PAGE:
On the Impossibility of Finessing Third Rails

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Felix Salmon would like President Obama to go after the mortgage interest tax deduction. Matt Yglesias comments:

The implication here is that what the country needs from the president is some bold straight talk on taxes, and I think that’s just wrong. Look at what happened when the Bush administration kinda sorta went after the mortgage interest tax deduction—wonky bloggers praised him, Democrats slammed him, Republicans ran for the hills, he abandoned the idea, and everyone forgot the whole thing ever happened. If Obama had proposed a revenue-neutral phase out of the tax deduction, you’d just get the same thing in reverse.

The right way for the White House to engage with this issue is (a) vaguely, and then (b) in private.

Actually, I’d say the right way for the White House to engage with this issue is (c) not at all. I mean, I’m all in favor of phasing out the home mortgage deduction, but it’s political suicide and everyone knows it. Whether privately or not, no Republican will ever agree to it, and I don’t imagine many Democrats would either. It’s the fastest way I can think of to derail tax reform completely.

This is too bad, but the world is what the world is. It might be possible to propose replacing the mortgage tax deduction with a tax credit, which would be a bit more progressive, but it’s a little hard trying to figure out what the political coalition for that is either. Working quietly on tax reform instead of making it into a huge public issue is a good idea (though possibly no longer feasible in the era of Fox News), but I think wonks should just give up on the idea of ditching the home mortgage deduction and focus instead on stuff that might actually happen.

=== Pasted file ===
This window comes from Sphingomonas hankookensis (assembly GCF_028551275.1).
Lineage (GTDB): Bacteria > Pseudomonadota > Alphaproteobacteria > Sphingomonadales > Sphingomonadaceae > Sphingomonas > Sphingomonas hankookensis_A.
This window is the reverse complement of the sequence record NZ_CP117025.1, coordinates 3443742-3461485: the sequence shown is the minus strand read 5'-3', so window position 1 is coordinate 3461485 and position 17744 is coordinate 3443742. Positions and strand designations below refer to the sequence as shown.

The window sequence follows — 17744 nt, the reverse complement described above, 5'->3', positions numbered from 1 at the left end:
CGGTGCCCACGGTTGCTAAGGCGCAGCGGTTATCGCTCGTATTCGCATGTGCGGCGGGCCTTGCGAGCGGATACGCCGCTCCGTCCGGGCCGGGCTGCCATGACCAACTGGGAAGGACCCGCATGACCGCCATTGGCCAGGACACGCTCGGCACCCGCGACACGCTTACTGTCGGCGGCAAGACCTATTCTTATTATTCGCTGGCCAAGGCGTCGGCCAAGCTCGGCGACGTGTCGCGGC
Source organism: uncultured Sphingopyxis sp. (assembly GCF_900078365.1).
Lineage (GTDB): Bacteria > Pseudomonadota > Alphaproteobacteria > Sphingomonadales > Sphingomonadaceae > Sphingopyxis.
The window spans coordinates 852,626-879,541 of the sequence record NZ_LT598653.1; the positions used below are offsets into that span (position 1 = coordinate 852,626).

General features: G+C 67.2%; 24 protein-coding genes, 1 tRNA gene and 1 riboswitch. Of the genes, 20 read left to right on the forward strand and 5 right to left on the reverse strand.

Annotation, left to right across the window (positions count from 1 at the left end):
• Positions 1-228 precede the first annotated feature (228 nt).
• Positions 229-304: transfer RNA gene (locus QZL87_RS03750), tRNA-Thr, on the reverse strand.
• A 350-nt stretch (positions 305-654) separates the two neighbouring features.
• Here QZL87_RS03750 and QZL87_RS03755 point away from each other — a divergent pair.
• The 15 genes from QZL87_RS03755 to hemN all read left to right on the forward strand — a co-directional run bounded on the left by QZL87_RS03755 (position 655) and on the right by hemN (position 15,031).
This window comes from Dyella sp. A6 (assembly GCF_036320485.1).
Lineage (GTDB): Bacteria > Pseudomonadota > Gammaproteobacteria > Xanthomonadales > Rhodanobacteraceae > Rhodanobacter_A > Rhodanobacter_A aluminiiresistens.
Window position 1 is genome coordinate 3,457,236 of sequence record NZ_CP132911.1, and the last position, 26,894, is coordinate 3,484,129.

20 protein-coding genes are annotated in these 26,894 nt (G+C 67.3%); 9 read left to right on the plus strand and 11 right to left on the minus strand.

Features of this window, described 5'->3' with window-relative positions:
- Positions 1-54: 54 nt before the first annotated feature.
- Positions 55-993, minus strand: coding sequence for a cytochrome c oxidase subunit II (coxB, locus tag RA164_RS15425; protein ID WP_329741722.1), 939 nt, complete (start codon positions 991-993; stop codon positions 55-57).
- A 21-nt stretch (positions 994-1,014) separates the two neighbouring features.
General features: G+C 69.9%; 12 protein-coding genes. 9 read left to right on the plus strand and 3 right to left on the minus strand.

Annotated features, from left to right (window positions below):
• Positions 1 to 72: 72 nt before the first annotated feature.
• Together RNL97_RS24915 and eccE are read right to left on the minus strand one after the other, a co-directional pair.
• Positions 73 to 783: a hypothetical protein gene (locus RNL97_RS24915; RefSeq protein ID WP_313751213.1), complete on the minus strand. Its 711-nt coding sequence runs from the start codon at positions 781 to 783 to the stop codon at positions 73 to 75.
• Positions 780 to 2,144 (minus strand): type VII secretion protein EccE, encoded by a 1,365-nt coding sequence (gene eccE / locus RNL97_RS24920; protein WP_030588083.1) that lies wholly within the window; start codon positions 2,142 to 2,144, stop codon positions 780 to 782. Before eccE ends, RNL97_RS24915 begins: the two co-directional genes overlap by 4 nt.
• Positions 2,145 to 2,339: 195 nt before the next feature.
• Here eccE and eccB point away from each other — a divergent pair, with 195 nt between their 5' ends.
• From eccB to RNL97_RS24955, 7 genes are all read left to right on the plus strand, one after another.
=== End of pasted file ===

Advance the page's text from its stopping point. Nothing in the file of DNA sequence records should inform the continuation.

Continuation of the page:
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Fact:

In-depth journalism that investigates the powerful takes real money and is so damn important right now.But it doesn’t take a Mother Jones investigation to know that billionaires and corporations will never fund the type of reporting (like they do politicians) we do that exists to help bring about change. Instead, our mission-driven journalism is made possible by people power, and has been for 46 years now since our founding as a non-profit.

In “TITLE TK” Monica Bauerlein writes about the perilous moment we’re in, and why it’s so important that we raise $325,000 by the time November’s midterms are decided so we can be ready to throw everything we have at the big issues facing the nation no matter what happens. Please help MoJo’s people-powered journalism with a donation today.

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